2011: 85. Figgs & Phantoms

"The black-clad giant moved slowly, silently, like a grotesque late-afternoon shadow, past the shops on Hemlock Street."

Figgs & Phantoms, Ellen Raskin

       I first read this when I was kid, because, after having read The Westing Game (which is one of my favorite books), I went to the library and sought out everything else Raskin has written.  Which, alas, wasn't much - Leon/Noel, which is great, The Tattoed Potato, which is pretty good, too, and this.  And this is so, so weird.  I mean, when I first read it, I did not understand it, but I was totally freaked out by it.  Re-reading it as an adult (and this must be the second time, at least, because I read a library copy as a kid, and at some point - probably in law school - I bought myself a copy over the internet), I appreciate the book, and I understand why it was a Newbury Honor winner (but only in the freaky-deaky 70's), but I stand by my feeling that it is pretty strange.  So different from The Westing Game so as to practically seem like a different author, though when I consider all four novels together, I guess I see it.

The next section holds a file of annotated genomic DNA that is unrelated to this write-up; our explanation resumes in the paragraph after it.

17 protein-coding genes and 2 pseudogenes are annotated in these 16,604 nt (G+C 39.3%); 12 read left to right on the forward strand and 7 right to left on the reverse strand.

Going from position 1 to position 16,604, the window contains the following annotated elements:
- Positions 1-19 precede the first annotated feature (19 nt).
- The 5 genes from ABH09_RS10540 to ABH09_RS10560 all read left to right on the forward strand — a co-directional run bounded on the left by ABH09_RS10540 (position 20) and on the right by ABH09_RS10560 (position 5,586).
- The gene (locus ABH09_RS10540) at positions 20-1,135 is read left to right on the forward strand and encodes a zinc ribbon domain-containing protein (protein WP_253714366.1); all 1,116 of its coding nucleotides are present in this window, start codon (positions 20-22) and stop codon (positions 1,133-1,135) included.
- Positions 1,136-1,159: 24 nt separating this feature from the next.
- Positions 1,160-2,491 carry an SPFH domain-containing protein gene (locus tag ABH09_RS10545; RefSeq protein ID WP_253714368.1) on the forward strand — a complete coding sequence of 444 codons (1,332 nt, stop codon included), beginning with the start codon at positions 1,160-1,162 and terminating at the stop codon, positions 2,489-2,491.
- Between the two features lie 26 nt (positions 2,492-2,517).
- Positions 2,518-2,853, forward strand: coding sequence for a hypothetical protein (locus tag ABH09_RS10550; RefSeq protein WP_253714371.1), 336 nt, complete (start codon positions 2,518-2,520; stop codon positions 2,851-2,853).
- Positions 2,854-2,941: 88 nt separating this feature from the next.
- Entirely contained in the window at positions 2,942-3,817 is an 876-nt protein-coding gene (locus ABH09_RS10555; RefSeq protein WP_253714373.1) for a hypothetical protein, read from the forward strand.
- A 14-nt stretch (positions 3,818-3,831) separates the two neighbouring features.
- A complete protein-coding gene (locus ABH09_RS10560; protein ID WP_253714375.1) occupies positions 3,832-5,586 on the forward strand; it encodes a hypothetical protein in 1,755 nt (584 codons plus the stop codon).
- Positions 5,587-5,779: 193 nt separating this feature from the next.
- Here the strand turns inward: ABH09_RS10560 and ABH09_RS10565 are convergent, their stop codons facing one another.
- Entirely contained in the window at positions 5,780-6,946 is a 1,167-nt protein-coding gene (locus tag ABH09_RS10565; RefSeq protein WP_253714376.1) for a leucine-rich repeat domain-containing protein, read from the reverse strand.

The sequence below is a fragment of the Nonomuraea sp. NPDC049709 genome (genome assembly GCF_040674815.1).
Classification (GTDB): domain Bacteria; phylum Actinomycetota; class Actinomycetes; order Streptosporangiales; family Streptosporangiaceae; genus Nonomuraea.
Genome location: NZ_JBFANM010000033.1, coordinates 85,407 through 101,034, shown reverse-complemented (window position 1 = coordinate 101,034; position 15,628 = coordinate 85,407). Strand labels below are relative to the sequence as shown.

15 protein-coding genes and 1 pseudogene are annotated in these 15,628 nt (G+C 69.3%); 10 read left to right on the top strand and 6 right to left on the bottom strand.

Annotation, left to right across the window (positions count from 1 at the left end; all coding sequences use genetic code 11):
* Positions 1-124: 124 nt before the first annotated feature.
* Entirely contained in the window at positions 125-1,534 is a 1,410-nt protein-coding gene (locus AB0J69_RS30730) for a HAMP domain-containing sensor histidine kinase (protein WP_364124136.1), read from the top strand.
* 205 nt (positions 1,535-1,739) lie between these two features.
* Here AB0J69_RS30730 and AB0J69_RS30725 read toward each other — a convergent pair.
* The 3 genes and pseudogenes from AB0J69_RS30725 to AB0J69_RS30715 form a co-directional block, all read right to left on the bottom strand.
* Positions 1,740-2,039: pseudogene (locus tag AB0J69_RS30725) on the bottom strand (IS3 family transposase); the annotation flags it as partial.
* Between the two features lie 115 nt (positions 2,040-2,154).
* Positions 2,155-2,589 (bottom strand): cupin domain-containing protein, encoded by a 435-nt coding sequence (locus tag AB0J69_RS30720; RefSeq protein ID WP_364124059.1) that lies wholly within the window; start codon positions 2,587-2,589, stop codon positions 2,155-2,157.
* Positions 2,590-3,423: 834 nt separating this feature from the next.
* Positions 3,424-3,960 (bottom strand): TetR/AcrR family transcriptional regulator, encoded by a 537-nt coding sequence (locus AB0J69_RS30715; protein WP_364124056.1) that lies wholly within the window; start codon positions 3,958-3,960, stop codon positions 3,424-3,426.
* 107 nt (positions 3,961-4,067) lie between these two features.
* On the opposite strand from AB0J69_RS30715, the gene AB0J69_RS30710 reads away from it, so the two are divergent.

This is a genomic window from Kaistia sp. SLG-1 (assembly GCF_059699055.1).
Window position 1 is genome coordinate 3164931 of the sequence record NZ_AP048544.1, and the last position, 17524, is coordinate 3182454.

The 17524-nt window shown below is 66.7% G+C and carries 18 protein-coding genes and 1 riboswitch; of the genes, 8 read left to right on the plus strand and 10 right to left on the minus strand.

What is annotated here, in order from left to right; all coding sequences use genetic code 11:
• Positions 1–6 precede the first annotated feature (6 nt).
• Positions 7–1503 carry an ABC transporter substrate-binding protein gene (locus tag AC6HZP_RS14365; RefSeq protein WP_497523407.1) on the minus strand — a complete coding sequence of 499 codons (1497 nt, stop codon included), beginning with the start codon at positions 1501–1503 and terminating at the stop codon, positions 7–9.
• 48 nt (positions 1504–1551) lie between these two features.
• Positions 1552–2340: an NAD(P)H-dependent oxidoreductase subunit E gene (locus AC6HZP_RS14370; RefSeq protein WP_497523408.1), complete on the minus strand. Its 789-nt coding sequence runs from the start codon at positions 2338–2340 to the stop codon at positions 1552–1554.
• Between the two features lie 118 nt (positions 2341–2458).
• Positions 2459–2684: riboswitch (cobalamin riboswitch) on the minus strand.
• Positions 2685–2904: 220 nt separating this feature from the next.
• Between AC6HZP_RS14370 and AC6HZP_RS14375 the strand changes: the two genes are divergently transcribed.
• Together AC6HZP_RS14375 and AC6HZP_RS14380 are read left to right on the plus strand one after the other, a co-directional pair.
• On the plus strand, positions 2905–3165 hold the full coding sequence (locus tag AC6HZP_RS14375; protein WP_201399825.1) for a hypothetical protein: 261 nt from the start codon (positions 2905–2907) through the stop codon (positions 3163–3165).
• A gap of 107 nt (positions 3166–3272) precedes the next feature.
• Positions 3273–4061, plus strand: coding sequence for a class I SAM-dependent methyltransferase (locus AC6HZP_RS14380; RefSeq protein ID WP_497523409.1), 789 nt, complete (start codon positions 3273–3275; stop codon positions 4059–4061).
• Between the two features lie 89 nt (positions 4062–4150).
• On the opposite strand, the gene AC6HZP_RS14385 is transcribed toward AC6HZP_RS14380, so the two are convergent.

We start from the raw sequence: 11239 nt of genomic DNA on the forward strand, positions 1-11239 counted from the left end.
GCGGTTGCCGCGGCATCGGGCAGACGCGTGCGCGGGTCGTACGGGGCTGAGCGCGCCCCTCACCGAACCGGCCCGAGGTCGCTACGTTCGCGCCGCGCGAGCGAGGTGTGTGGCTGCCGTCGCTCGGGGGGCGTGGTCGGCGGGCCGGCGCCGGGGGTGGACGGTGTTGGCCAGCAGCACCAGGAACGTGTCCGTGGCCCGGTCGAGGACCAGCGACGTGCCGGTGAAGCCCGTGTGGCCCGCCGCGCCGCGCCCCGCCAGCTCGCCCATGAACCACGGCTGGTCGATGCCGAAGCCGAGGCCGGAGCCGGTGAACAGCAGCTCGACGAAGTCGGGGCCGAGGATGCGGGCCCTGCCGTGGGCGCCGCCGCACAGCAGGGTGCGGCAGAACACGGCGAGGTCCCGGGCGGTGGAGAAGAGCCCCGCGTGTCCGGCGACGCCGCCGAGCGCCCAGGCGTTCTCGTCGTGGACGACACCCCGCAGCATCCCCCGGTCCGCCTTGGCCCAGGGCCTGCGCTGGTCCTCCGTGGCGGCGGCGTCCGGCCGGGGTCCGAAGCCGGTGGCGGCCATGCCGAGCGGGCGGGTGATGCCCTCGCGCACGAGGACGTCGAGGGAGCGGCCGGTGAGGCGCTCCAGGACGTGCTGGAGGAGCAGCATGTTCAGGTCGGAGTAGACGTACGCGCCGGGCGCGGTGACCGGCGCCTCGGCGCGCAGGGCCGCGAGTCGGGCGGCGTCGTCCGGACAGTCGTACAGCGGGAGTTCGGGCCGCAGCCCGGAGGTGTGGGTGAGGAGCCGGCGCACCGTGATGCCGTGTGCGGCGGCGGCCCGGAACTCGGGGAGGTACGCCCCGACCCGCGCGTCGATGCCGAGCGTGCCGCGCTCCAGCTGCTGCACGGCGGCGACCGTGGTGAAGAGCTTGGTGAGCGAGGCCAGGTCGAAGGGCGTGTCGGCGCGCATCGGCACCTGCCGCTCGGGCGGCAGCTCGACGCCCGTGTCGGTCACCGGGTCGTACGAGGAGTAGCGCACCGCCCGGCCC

So what is this weird book about? It's about the strange Figg family, a family of former vaudevillians who settled in the town of Pineapple.  And they are strange - from their skills - a human pretzel, a tap-dancing midget, a dog trainer, to their own unique religion- when Figgs die, they don't go to Heaven, but the mysterious land of Capri.  The story is about the youngest Figg, Mona Lisa, who doesn't like her strange family, and wants to be normal.  Her one solace is her relationship with her Uncle Florence, who is her best friend.  When (SPOILERS) he dies, Mona Lisa must come to terms with her loss.  Which all sounds like typical YA stuff, except that the way she does it is to enter the mysterious afterlife and it's so damn odd that I do not think that I cannot explain it to you unless you've read it.  In fact, I wish some one had, so we could talk about it.   

      I will say, that while I am still baffled by how strange this all is, I do see, as an adult that this is a special book - I think it takes on themes you wouldn't usally see in a "children's" book, and it's  certainly beautiful, even in it's weirdness.  But it does strike me as one of those books for kids that are really for adults, because, unlike her other works, I don't know what child could get anything out of this (other than being unsettled).

Categories:  Fiction, Re-Read.

© Carrie Dunsmore 2017